7 Actionable Tips for Creating Remarkable Content
Every blogger wants to create content that truly resonates with their audience. I’m talking about really hitting home with advice, guidance, insights, and commentary that each and every reader can put into practice right away.
That’s the goal, but it is much easier said than done. In fact, much of the content that is published these days on blogs is just the opposite of remarkable. It’s the same old stuff churned out in the same old zombie-like fashion.
But, I’m here to show you how to avoid all that. No more zombie blogging for you!
In this article, I’ll share seven actionable tips for creating remarkable content. This stuff really works, if you actually use it on a regular basis with your audience.
In fact, I challenge you to write a blog post that incorporates as many of these tips as possible (at least three). Once you do that, share a link in the comments section below so I can personally check it out.
Okay, let’s get to the good stuff.
1. Watch for trends
One of the more frequent questions I get asked regarding blogging is in regards to choosing topics. “I don’t know what to write about” is a popular phrase many marketing consultants hear on a regular basis.
Well, choosing a topic isn’t something that should be done blindly or based purely on a gut instinct. These days, there is enough data out there for savvy bloggers to get a good gauge of whether an article topic will perform well or not, before they even type the first paragraph.
All you have to do is know where to look to see what people are talking about. Some call this trend spotting, others call it cool hunting. Whatever you call it, you can do it pretty easily.
One of my favorite tools to use for this is Google Trends. Just type in a word or phrase, and Google will show you how popular it is over time. If you see something with a steady downward slope, maybe it’s time to pick a different topic. Often times, it’s simply a matter of knowing what to call something.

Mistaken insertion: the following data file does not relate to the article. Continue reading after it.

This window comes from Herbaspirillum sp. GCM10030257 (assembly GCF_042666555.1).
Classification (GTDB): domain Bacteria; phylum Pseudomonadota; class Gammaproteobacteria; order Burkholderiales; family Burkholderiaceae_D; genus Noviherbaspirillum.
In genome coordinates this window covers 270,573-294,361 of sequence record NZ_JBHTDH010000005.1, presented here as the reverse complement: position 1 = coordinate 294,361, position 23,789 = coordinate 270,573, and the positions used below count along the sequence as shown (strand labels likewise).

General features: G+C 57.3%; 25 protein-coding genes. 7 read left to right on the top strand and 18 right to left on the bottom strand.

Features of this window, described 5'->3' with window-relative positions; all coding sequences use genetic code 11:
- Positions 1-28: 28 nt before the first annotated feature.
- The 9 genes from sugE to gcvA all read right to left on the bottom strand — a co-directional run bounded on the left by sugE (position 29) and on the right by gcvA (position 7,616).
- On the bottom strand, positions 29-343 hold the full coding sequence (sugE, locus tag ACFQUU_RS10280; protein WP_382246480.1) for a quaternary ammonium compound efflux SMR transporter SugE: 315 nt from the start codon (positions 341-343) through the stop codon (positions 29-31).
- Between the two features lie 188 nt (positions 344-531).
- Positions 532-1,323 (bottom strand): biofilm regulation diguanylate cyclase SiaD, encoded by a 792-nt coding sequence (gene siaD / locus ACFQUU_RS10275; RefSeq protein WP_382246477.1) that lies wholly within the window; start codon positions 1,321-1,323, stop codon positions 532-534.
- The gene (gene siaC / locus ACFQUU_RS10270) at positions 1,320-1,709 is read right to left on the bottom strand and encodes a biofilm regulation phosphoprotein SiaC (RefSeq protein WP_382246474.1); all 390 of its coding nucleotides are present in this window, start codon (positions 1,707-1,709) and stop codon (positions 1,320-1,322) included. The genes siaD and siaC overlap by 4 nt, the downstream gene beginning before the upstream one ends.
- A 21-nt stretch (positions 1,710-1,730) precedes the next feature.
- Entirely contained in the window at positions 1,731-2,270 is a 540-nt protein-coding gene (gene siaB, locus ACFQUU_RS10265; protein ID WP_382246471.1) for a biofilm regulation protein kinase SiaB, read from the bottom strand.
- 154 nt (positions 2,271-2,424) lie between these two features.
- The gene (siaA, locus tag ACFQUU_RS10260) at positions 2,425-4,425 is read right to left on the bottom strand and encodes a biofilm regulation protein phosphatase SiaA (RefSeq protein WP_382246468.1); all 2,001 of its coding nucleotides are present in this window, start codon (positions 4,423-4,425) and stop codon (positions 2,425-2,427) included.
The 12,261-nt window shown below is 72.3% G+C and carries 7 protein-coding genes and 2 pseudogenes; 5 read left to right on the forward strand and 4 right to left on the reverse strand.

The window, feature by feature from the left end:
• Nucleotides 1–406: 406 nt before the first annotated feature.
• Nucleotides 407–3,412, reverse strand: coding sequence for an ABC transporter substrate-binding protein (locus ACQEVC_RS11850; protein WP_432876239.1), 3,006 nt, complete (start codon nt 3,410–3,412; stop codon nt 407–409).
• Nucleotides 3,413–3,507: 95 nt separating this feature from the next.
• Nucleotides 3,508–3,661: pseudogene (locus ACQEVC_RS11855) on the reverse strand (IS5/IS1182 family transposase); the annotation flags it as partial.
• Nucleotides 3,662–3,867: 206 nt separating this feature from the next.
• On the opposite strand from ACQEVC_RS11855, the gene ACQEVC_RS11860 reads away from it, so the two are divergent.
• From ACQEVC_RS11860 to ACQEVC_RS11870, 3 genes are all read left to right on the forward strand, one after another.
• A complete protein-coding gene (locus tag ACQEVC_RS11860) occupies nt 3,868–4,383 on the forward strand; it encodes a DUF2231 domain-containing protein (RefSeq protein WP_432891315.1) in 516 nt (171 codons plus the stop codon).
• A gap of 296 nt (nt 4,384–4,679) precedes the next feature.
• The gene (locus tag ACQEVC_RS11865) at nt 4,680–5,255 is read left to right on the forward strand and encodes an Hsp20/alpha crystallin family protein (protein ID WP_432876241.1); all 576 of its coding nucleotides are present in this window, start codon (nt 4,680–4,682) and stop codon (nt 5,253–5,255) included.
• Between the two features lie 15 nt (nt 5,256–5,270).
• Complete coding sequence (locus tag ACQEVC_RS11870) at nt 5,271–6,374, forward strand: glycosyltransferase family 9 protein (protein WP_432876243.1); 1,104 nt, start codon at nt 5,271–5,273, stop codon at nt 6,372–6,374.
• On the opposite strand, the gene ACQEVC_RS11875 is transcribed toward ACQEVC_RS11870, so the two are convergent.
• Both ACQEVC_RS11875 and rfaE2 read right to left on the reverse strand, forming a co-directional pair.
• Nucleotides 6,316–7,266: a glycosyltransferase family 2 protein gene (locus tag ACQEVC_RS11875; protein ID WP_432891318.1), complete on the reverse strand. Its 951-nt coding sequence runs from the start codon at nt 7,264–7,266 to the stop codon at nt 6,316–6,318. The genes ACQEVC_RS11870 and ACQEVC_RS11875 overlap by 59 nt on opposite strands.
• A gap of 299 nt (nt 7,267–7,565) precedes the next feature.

For instance, look at this chart showing the popularity of the phrase “internet marketing.” Not very impressive, eh?
Now, what if we throw a second search term in there for “digital marketing” and compare the two.
Oh, much better, isn’t it?
So if you have a topic in mind for your next blog post, you might want to throw a few keywords into Google Trends and see if there is a better way of wording your idea. It can’t hurt.
2. Find out what people want
In addition to Google trends, another tool I use all the time to find out which topics my audience wants to read about is BuzzSumo. I have the paid plan, but you can get a fair amount of this info with their free plan as well.
Basically, all you have to do is type in a keyword or phrase and BuzzSumo will show you some of the most popular articles on the topic. What you want to look for here is how they’re worded. Are several popular posts on a topic all answering the same questions? Are the posts mostly listicles (10 best ways to…)? Which questions are the authors answering?
To give a specific example of this technique, here is a search on BuzzSumo for “search engine optimization” sorted by most shares within the past six months. Basically, these are the SEO articles people are really talking about right now.
I’ve highlighted some of the keywords that stand out.
Do you see how this data can be useful? If I wanted to write a relevant article about SEO right now, I’d probably consider writing about deep learning, or decreasing your bounce rate, or DuckDuckGo. You get the idea. There are so many ways you can use this info to inspire your next article.
This can help you shape a vague topic idea into something very specific.
3. Get visual
Some marketers are calling 2015 the year of visual marketing. Whatever you call it, blogging and marketing has never been more visual than it is right now.
If you forget how plain and boring blogging used to be, just take a trip down memory lane using Internet Archive. Type in the URL of your favorite blog (given that it’s been around for a while), and see what it looked like three to five years ago. Big difference, eh?
So, it goes without question that you should try to incorporate visual elements into each and every post you publish.
At a minimum, this means having one big compelling image at the top of each post. This is a great way to give your readers a quick way of understanding what you’re writing about. And equally important, it’s essential if you want your article to look good when people share it on social networks such as Facebook and Pinterest.
In addition to that, consider adding multiple images (or GIFs, slide decks, videos, and charts if you’re really brave) to the body of your posts. One is good, but a few more is even better.
4. Make it scannable
Just as images allow your readers to get the big picture in an instant, the way you actually write and format your text can help in this regard as well.
You see, people just don’t have time anymore to read every single word of the average blog post. In fact, I bet you’re not reading every word of this post right now, are ya?